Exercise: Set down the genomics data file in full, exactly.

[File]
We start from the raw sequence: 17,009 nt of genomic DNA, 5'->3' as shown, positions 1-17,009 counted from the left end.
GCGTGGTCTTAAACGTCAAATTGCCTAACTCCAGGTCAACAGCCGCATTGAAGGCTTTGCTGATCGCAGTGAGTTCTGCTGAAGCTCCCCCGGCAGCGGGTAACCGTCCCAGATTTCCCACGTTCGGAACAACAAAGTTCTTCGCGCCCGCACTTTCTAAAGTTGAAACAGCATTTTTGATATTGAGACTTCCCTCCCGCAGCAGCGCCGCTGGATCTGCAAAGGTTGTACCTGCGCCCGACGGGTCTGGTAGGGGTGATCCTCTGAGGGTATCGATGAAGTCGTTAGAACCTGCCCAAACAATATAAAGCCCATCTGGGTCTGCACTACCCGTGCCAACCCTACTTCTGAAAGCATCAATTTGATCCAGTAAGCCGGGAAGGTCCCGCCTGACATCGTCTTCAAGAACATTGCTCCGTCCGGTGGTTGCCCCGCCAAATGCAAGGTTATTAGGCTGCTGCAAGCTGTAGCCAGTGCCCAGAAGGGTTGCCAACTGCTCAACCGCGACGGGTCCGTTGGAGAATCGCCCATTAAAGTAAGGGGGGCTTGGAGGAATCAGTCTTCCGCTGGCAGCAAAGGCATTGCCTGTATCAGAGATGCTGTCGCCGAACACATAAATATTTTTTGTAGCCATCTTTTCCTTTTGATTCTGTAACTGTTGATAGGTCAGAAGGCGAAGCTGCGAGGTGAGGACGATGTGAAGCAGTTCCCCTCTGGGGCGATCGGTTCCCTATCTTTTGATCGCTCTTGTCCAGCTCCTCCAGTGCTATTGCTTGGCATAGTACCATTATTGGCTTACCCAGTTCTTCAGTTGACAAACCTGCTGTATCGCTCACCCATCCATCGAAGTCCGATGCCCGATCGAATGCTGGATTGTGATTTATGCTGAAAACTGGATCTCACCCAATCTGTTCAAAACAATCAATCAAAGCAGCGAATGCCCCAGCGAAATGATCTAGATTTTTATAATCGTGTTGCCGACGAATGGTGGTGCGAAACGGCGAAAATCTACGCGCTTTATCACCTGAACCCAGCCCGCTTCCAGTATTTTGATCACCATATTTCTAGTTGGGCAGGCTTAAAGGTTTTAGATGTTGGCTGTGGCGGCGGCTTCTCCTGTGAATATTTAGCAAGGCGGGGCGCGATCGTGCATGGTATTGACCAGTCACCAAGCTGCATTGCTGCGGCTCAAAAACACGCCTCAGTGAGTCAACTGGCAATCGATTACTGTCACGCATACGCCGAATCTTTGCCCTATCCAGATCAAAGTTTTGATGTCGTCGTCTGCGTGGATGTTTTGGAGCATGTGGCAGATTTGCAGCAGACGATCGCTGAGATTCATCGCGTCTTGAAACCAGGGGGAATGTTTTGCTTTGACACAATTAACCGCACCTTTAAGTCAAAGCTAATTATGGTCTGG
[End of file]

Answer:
We start from the raw sequence: 17,009 nt of genomic DNA, 5'->3' as shown, positions 1-17,009 counted from the left end.
GCGTGGTCTTAAACGTCAAATTGCCTAACTCCAGGTCAACAGCCGCATTGAAGGCTTTGCTGATCGCAGTGAGTTCTGCTGAAGCTCCCCCGGCAGCGGGTAACCGTCCCAGATTTCCCACGTTCGGAACAACAAAGTTCTTCGCGCCCGCACTTTCTAAAGTTGAAACAGCATTTTTGATATTGAGACTTCCCTCCCGCAGCAGCGCCGCTGGATCTGCAAAGGTTGTACCTGCGCCCGACGGGTCTGGTAGGGGTGATCCTCTGAGGGTATCGATGAAGTCGTTAGAACCTGCCCAAACAATATAAAGCCCATCTGGGTCTGCACTACCCGTGCCAACCCTACTTCTGAAAGCATCAATTTGATCCAGTAAGCCGGGAAGGTCCCGCCTGACATCGTCTTCAAGAACATTGCTCCGTCCGGTGGTTGCCCCGCCAAATGCAAGGTTATTAGGCTGCTGCAAGCTGTAGCCAGTGCCCAGAAGGGTTGCCAACTGCTCAACCGCGACGGGTCCGTTGGAGAATCGCCCATTAAAGTAAGGGGGGCTTGGAGGAATCAGTCTTCCGCTGGCAGCAAAGGCATTGCCTGTATCAGAGATGCTGTCGCCGAACACATAAATATTTTTTGTAGCCATCTTTTCCTTTTGATTCTGTAACTGTTGATAGGTCAGAAGGCGAAGCTGCGAGGTGAGGACGATGTGAAGCAGTTCCCCTCTGGGGCGATCGGTTCCCTATCTTTTGATCGCTCTTGTCCAGCTCCTCCAGTGCTATTGCTTGGCATAGTACCATTATTGGCTTACCCAGTTCTTCAGTTGACAAACCTGCTGTATCGCTCACCCATCCATCGAAGTCCGATGCCCGATCGAATGCTGGATTGTGATTTATGCTGAAAACTGGATCTCACCCAATCTGTTCAAAACAATCAATCAAAGCAGCGAATGCCCCAGCGAAATGATCTAGATTTTTATAATCGTGTTGCCGACGAATGGTGGTGCGAAACGGCGAAAATCTACGCGCTTTATCACCTGAACCCAGCCCGCTTCCAGTATTTTGATCACCATATTTCTAGTTGGGCAGGCTTAAAGGTTTTAGATGTTGGCTGTGGCGGCGGCTTCTCCTGTGAATATTTAGCAAGGCGGGGCGCGATCGTGCATGGTATTGACCAGTCACCAAGCTGCATTGCTGCGGCTCAAAAACACGCCTCAGTGAGTCAACTGGCAATCGATTACTGTCACGCATACGCCGAATCTTTGCCCTATCCAGATCAAAGTTTTGATGTCGTCGTCTGCGTGGATGTTTTGGAGCATGTGGCAGATTTGCAGCAGACGATCGCTGAGATTCATCGCGTCTTGAAACCAGGGGGAATGTTTTGCTTTGACACAATTAACCGCACCTTTAAGTCAAAGCTAATTATGGTCTGG